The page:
Once you’ve been in the game for a while (whatever your game of choice might be) and you’ve had some success, people will start asking for your advice. How did you do it? What are they doing wrong? What are your “secrets”?

Whatever your field or industry, there are always people who need advice, guidance, and a game plan for achieving their goals. Here’s the thing: experience is a powerful commodity and it can be leveraged for your benefit. In addition to your main field of work, you can add a powerful string to your bow by offering coaching or mentoring services. 

The benefits of offering these kinds of services are two-fold. First, it can be a lucrative additional stream of income. But it can also enhance your reputation and gain you new clients, contacts, open up additional opportunities in your field.

Here are some important considerations to help you decide if coaching and mentoring is right for you.

Coaching vs Mentoring

The first thing to get clear is the difference between coaching and mentoring which are often used interchangeably despite being completely different animals. 

In short, coaching is focused on performance while mentoring focuses on the whole person.

Think of it like this: in sport, a coach is hired to achieve peak performance from an athlete. This may involve some personal development in order to achieve the right mental attitude, but ultimately the job of the coach is to increase individual performance in order to achieve a specific goal.

A mentor, on the other hand, is more philosophical, and often focuses on developing mental attitudes and behaviours rather than focusing on achieving a specific performance related goal.

To draw two examples, if you were to hire Richard Branson as a coach, you would expect him to analyze your business strategy and offer up specific, actionable steps to help you achieve your stated goals – increase turnover, market expansion, whatnot.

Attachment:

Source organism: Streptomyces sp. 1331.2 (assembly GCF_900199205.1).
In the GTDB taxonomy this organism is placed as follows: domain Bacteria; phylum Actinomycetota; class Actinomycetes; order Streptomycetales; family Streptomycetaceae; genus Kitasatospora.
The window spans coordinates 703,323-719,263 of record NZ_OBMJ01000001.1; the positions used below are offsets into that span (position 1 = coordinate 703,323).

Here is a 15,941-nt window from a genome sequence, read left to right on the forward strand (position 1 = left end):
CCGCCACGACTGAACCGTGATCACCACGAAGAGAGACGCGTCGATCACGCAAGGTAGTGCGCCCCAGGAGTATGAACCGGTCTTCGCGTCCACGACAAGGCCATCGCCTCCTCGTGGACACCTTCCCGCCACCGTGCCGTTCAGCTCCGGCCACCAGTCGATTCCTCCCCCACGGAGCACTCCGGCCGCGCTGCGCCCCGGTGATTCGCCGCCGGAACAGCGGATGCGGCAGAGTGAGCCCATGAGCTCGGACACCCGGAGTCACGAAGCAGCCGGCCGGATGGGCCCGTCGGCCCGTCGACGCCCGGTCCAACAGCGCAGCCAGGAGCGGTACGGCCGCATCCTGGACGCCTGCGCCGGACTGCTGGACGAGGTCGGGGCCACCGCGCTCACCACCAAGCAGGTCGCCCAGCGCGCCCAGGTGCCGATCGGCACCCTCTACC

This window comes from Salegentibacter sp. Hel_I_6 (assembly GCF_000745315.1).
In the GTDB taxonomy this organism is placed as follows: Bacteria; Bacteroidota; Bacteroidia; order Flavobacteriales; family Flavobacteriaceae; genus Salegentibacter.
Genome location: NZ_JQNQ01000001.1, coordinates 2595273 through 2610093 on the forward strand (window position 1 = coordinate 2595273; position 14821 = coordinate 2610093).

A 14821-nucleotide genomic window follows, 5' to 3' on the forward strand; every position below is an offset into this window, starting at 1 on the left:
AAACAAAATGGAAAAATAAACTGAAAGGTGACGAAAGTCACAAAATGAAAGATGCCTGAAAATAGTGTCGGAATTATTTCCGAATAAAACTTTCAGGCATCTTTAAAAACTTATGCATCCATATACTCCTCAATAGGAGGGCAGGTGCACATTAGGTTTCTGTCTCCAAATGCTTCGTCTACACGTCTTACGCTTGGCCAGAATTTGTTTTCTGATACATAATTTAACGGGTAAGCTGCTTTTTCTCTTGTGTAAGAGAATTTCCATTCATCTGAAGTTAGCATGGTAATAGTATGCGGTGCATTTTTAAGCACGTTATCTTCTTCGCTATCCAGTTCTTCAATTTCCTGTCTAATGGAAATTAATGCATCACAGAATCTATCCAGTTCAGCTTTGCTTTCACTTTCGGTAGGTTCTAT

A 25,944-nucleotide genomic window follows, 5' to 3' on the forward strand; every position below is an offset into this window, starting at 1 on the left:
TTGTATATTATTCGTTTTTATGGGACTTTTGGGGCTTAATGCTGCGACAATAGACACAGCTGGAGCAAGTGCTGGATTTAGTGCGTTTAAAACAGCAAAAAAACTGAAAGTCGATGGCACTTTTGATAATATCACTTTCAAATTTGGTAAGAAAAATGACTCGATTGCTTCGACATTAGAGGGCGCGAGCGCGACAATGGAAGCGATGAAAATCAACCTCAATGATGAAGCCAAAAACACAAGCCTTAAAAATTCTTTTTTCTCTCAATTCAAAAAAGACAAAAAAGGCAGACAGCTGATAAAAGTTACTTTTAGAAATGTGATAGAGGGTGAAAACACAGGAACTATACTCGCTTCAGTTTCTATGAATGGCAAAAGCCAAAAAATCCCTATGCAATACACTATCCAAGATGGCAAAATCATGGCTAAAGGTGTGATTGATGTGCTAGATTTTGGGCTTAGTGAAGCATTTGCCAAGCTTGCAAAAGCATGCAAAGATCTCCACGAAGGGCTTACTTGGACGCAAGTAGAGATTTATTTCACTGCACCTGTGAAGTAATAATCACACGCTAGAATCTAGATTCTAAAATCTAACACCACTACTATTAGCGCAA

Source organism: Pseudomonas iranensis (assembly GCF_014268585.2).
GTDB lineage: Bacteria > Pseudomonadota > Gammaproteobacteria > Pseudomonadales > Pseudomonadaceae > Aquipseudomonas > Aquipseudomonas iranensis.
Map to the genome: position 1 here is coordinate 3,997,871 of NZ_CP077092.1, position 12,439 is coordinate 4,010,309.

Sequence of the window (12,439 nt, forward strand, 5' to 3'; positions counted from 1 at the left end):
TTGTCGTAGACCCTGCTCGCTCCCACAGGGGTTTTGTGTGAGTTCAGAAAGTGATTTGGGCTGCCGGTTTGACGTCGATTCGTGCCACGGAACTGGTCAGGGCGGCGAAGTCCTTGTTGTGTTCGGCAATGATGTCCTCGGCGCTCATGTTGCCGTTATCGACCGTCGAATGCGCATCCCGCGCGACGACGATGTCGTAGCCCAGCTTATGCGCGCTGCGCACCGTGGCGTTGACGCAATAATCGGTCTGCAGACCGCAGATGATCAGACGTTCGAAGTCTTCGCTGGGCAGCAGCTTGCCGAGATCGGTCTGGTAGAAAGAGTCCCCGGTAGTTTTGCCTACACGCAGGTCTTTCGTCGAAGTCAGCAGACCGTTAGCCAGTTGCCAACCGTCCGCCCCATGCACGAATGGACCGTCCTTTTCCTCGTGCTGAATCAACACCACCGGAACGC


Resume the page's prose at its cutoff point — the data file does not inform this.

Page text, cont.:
If you were to ask Richard to be a mentor, you’d want access to him so you could gain wisdom and insight. You would not be looking for a game plan. Learning about his approach to business, family life, challenging situations and people, and how to handle failure would likely provide you with a rich store of knowledge from which to draw inspiration and encouragement.

So in short, a coach is goal oriented while a mentor is person focused. 

Where to begin?

There are several places to begin, but here is a checklist:

  • First decide if you are going to offer coaching or mentoring services so you can be clear on your mission.
  • Analyze your own path to success. What steps did you take? What mistakes did you make, how did you recover from them? Did you have to change your mindset or adopt any particular behaviours? What do you think it takes to be successful in your field? What specialized knowledge or skills do you have that you can share with others?
  • If you are thinking about coaching, what is your overall “game plan” for helping others achieve success? What do they need to do and in what order does it need to be done?
  • What format will your services take? Access by telephone, email, or Skype? Frequency of contact? Length of contract – 90 days, 6 months, a year?
  • Costs – like anything, determine what costs you will incur and then calculate what you need to charge in order to make a reasonable profit.

Final Thoughts

Helping other people achieve their goals can be both personally and professionally very satisfying. Not only do you get to bask in the glow of appreciation, it also reinforces your own value, not only to yourself but to your own clients and customers. 

It is the ultimate win-win.

So what are you waiting for? 

And for any coach or mentor, that’s the real question, isn’t it?